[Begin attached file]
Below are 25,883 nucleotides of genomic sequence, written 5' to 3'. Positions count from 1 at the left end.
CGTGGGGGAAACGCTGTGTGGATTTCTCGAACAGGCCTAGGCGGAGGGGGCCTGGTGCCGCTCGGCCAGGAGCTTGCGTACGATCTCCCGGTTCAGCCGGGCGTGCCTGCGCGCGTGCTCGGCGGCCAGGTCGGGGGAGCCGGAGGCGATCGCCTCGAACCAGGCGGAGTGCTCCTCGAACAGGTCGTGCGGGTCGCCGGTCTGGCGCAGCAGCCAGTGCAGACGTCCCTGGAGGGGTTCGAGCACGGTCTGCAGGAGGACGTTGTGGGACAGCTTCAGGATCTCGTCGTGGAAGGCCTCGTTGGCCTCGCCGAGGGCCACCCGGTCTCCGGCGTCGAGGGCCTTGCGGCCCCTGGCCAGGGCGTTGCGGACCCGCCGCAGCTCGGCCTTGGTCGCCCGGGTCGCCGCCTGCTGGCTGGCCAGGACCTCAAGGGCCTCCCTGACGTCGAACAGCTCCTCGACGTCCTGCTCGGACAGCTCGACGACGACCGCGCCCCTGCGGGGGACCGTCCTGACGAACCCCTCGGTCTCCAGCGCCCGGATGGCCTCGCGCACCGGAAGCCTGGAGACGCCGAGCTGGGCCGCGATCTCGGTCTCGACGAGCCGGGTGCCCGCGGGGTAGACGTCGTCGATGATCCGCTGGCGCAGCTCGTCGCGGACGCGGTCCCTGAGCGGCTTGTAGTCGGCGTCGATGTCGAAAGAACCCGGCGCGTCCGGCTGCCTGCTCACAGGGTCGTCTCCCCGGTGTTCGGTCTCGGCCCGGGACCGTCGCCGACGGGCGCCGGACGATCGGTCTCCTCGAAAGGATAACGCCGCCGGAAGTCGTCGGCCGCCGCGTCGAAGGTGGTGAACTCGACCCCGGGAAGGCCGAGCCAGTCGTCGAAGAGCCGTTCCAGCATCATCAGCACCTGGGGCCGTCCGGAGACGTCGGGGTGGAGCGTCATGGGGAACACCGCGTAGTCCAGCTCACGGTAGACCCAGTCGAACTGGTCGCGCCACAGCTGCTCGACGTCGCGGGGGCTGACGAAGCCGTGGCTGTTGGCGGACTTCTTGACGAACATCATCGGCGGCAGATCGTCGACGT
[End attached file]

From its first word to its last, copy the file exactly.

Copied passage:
Below are 25,883 nucleotides of genomic sequence, written 5' to 3'. Positions count from 1 at the left end.
CGTGGGGGAAACGCTGTGTGGATTTCTCGAACAGGCCTAGGCGGAGGGGGCCTGGTGCCGCTCGGCCAGGAGCTTGCGTACGATCTCCCGGTTCAGCCGGGCGTGCCTGCGCGCGTGCTCGGCGGCCAGGTCGGGGGAGCCGGAGGCGATCGCCTCGAACCAGGCGGAGTGCTCCTCGAACAGGTCGTGCGGGTCGCCGGTCTGGCGCAGCAGCCAGTGCAGACGTCCCTGGAGGGGTTCGAGCACGGTCTGCAGGAGGACGTTGTGGGACAGCTTCAGGATCTCGTCGTGGAAGGCCTCGTTGGCCTCGCCGAGGGCCACCCGGTCTCCGGCGTCGAGGGCCTTGCGGCCCCTGGCCAGGGCGTTGCGGACCCGCCGCAGCTCGGCCTTGGTCGCCCGGGTCGCCGCCTGCTGGCTGGCCAGGACCTCAAGGGCCTCCCTGACGTCGAACAGCTCCTCGACGTCCTGCTCGGACAGCTCGACGACGACCGCGCCCCTGCGGGGGACCGTCCTGACGAACCCCTCGGTCTCCAGCGCCCGGATGGCCTCGCGCACCGGAAGCCTGGAGACGCCGAGCTGGGCCGCGATCTCGGTCTCGACGAGCCGGGTGCCCGCGGGGTAGACGTCGTCGATGATCCGCTGGCGCAGCTCGTCGCGGACGCGGTCCCTGAGCGGCTTGTAGTCGGCGTCGATGTCGAAAGAACCCGGCGCGTCCGGCTGCCTGCTCACAGGGTCGTCTCCCCGGTGTTCGGTCTCGGCCCGGGACCGTCGCCGACGGGCGCCGGACGATCGGTCTCCTCGAAAGGATAACGCCGCCGGAAGTCGTCGGCCGCCGCGTCGAAGGTGGTGAACTCGACCCCGGGAAGGCCGAGCCAGTCGTCGAAGAGCCGTTCCAGCATCATCAGCACCTGGGGCCGTCCGGAGACGTCGGGGTGGAGCGTCATGGGGAACACCGCGTAGTCCAGCTCACGGTAGACCCAGTCGAACTGGTCGCGCCACAGCTGCTCGACGTCGCGGGGGCTGACGAAGCCGTGGCTGTTGGCGGACTTCTTGACGAACATCATCGGCGGCAGATCGTCGACGT